In the first year of the grant, the Noyce INSPIRES team was able to partner with the International Ocean Discovery Program (IODP) and the Corpus Christi Museum of Science and History on a critical service learning project benefiting the entire community. A local teacher who was a former director of educational activities for the IODP’s Deep Earth Academy was instrumental in bringing the NSF-funded, pop-up science exhibit In Search of Earth’s Secrets to West Oso ISD. The teacher worked aboard the IODP research vessel, JOIDES Resolution. The project intentionally requires the exhibit to travel to an accessible community site.
Founded over 50 years ago by a marine investigative collaboration of 22 member nations, the IODP is the leading scientific organization in deep-sea sediment core drilling. Their research teams onboard the R/Vs JOIDES Resolution, have amassed the world’s largest repository of deep-sea sediment cores where data has led to groundbreaking discoveries in nano- and micro-paleontology, subseafloor environments, and ancient Earth conditions and history (International Ocean Discovery Program 2022). Over the decades, the IODP has made dissemination and accessibility of its research to the general public a cornerstone of its mission. In Search of Earth’s Secrets travels around the country to bring exciting research and hands-on STEM activities to traditionally underserved communities (IDOP 2022). The exhibit includes six interactive kiosks, a 32’ × 16’ floor map, and a 46' × 30' × 20' inflatable replica of the JOIDES Resolution.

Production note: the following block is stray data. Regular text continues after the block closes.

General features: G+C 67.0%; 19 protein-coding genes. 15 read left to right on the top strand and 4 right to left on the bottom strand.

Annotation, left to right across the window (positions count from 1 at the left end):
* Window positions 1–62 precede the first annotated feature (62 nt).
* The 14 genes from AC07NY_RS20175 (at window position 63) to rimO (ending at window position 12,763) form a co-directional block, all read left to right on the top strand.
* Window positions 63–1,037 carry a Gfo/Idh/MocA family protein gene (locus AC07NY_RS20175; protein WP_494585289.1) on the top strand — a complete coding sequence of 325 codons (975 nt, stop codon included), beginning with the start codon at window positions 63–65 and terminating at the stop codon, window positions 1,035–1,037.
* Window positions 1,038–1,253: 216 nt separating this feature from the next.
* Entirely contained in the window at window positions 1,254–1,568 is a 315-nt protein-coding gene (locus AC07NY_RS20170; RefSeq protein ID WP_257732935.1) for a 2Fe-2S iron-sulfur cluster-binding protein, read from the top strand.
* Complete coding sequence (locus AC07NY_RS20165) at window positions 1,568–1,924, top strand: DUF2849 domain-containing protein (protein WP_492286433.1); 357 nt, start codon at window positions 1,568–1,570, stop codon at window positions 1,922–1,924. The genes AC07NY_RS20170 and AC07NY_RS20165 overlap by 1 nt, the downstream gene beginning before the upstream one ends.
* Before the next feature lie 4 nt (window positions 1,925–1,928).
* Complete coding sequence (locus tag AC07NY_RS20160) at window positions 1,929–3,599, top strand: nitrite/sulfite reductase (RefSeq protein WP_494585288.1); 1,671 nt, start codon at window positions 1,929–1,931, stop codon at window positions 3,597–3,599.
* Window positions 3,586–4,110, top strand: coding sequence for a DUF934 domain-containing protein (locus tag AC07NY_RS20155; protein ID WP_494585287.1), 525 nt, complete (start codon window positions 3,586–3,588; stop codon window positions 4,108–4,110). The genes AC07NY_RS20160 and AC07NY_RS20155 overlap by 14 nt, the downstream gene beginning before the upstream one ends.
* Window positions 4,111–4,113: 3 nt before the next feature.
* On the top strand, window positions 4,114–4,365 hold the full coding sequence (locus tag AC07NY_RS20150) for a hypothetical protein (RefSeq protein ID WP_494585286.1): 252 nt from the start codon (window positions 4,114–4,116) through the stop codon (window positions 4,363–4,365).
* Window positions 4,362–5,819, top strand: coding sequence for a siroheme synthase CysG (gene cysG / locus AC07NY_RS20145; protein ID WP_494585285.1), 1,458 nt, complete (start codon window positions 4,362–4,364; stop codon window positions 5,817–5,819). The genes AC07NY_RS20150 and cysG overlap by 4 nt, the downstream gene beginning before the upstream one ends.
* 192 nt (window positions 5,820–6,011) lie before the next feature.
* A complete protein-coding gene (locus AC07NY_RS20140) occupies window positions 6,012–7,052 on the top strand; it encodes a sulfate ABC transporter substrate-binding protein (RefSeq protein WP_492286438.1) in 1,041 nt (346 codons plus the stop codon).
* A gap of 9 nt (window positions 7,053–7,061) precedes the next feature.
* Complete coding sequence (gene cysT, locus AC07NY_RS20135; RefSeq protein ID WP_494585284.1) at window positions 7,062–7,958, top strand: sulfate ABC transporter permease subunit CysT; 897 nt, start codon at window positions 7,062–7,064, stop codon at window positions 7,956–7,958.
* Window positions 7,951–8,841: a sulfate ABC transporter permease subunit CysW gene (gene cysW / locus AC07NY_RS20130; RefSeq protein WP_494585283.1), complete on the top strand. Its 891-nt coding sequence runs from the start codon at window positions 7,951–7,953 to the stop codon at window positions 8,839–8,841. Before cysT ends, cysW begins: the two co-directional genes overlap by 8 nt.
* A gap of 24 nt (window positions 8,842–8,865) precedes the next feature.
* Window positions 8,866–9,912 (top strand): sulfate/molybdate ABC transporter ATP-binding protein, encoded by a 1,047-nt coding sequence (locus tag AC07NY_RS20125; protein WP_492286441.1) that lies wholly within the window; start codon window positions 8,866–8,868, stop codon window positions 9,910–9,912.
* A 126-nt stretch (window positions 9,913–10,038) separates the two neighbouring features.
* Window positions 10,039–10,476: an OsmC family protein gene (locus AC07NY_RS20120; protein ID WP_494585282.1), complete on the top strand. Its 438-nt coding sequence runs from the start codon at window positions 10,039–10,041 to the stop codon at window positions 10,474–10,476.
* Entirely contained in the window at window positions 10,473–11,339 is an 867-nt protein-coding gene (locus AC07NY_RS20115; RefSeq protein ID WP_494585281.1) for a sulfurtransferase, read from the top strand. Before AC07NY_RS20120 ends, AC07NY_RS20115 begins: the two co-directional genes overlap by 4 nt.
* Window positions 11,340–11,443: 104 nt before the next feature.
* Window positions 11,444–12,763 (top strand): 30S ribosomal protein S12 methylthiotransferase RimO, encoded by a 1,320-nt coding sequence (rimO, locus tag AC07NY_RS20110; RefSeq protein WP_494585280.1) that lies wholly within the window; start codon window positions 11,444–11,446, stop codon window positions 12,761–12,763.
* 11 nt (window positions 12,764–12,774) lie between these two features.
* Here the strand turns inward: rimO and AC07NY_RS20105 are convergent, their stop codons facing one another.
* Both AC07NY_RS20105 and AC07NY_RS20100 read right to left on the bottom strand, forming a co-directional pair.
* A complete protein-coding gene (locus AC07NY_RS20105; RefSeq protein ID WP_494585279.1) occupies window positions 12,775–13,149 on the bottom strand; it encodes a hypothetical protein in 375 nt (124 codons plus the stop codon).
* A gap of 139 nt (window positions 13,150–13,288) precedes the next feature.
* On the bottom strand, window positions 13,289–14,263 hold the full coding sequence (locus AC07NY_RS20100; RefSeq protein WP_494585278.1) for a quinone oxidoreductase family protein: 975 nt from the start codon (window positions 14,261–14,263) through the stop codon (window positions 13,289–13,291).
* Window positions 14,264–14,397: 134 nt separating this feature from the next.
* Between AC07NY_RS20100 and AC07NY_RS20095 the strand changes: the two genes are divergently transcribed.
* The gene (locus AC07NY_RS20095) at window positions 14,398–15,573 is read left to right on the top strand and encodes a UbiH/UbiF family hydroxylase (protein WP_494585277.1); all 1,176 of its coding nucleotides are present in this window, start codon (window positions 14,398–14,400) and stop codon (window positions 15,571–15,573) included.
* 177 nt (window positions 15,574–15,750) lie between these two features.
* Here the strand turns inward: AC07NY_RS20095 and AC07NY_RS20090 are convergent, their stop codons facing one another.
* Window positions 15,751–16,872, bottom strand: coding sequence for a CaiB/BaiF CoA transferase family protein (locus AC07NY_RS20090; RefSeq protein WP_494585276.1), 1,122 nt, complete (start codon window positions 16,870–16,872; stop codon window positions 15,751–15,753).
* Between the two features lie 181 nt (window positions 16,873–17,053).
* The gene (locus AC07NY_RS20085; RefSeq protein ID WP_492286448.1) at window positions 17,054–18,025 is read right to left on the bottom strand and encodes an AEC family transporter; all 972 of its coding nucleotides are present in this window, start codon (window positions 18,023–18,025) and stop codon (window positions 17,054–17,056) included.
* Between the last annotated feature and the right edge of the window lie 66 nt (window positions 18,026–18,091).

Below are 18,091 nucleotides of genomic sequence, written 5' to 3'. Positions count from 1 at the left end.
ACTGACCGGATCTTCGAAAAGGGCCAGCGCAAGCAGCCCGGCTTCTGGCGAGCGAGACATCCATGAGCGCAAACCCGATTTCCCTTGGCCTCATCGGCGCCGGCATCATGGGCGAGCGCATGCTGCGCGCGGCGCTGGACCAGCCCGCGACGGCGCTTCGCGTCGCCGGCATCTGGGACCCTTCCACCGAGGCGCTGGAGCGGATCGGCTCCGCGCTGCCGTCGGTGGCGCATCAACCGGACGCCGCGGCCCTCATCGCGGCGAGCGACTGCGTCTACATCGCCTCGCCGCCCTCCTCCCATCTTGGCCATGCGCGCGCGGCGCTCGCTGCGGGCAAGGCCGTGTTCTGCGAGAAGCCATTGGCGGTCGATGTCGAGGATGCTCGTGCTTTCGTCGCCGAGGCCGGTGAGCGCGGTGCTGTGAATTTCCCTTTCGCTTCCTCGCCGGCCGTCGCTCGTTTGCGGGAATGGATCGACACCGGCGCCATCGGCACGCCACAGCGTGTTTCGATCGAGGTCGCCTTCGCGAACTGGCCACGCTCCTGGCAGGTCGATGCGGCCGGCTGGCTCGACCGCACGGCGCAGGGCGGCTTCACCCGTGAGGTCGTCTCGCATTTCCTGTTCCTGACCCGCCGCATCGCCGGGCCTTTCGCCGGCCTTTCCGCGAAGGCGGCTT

In early 2022 the traveling pop-up exhibit based on the IODP came to Corpus Christi where the Noyce Scholars and West Oso ISD cooperating classroom teachers facilitated activities for elementary and middle school children. Prior to the arrival of the exhibit to the school district, the Noyce Scholars and teachers attended a series of professional development trainings at the local museum of science and history to help the Noyce Scholars develop critical informal science teaching skills. These trainings covered a variety of topics and incorporated an introduction to the Next Generation Science Standard (NGSS) MS-ESS1-4 History of Earth. Activities included
During the professional development, the Noyce INSPIRES team led a series of informal hands-on activities and discussions with middle school female students who were part of an elective middle school STEM Academy. These discussions and activities were designed to give a robust idea of the different STEM research and fields encompassed in IODP work. Research has shown that active rather than passive student engagement is crucial to successful learning, particularly in STEM subjects (Freeman et al. 2014). This pedagogy is echoed by the National Research Council and the NGSS that call for students to develop scientific mindsets and be engaged in—not just learn about—true science and engineering practices (NRC 2015; NGSS Lead States 2013 p. xix).